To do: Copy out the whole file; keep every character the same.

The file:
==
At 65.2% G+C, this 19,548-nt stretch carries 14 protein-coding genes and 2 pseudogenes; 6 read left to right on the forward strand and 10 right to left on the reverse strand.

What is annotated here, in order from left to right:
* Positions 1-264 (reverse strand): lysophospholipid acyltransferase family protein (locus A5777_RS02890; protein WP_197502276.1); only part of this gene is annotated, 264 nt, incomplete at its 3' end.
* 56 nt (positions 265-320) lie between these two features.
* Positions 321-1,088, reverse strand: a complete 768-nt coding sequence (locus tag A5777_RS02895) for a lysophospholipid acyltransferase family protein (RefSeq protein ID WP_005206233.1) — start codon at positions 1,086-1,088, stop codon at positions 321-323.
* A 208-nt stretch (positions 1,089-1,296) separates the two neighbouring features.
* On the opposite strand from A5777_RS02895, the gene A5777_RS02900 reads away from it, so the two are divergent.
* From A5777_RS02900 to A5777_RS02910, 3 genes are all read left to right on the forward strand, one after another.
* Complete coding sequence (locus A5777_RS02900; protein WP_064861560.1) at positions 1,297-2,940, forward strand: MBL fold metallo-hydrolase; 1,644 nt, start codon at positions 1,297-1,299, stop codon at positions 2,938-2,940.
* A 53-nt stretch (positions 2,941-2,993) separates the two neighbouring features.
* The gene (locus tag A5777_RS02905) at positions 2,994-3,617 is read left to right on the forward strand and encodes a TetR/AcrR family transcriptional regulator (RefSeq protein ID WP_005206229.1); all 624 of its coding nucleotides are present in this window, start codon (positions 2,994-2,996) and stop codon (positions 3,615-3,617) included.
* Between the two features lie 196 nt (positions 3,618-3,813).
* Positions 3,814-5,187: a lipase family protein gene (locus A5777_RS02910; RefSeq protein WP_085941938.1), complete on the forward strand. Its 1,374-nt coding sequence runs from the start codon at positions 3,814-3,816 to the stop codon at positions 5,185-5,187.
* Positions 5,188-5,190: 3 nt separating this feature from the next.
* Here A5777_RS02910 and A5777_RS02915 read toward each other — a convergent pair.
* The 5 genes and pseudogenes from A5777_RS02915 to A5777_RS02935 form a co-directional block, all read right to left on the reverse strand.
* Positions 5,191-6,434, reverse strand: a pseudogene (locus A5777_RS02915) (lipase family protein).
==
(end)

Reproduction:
At 65.2% G+C, this 19,548-nt stretch carries 14 protein-coding genes and 2 pseudogenes; 6 read left to right on the forward strand and 10 right to left on the reverse strand.

What is annotated here, in order from left to right:
* Positions 1-264 (reverse strand): lysophospholipid acyltransferase family protein (locus A5777_RS02890; protein WP_197502276.1); only part of this gene is annotated, 264 nt, incomplete at its 3' end.
* 56 nt (positions 265-320) lie between these two features.
* Positions 321-1,088, reverse strand: a complete 768-nt coding sequence (locus tag A5777_RS02895) for a lysophospholipid acyltransferase family protein (RefSeq protein ID WP_005206233.1) — start codon at positions 1,086-1,088, stop codon at positions 321-323.
* A 208-nt stretch (positions 1,089-1,296) separates the two neighbouring features.
* On the opposite strand from A5777_RS02895, the gene A5777_RS02900 reads away from it, so the two are divergent.
* From A5777_RS02900 to A5777_RS02910, 3 genes are all read left to right on the forward strand, one after another.
* Complete coding sequence (locus A5777_RS02900; protein WP_064861560.1) at positions 1,297-2,940, forward strand: MBL fold metallo-hydrolase; 1,644 nt, start codon at positions 1,297-1,299, stop codon at positions 2,938-2,940.
* A 53-nt stretch (positions 2,941-2,993) separates the two neighbouring features.
* The gene (locus tag A5777_RS02905) at positions 2,994-3,617 is read left to right on the forward strand and encodes a TetR/AcrR family transcriptional regulator (RefSeq protein ID WP_005206229.1); all 624 of its coding nucleotides are present in this window, start codon (positions 2,994-2,996) and stop codon (positions 3,615-3,617) included.
* Between the two features lie 196 nt (positions 3,618-3,813).
* Positions 3,814-5,187: a lipase family protein gene (locus A5777_RS02910; RefSeq protein WP_085941938.1), complete on the forward strand. Its 1,374-nt coding sequence runs from the start codon at positions 3,814-3,816 to the stop codon at positions 5,185-5,187.
* Positions 5,188-5,190: 3 nt separating this feature from the next.
* Here A5777_RS02910 and A5777_RS02915 read toward each other — a convergent pair.
* The 5 genes and pseudogenes from A5777_RS02915 to A5777_RS02935 form a co-directional block, all read right to left on the reverse strand.
* Positions 5,191-6,434, reverse strand: a pseudogene (locus A5777_RS02915) (lipase family protein).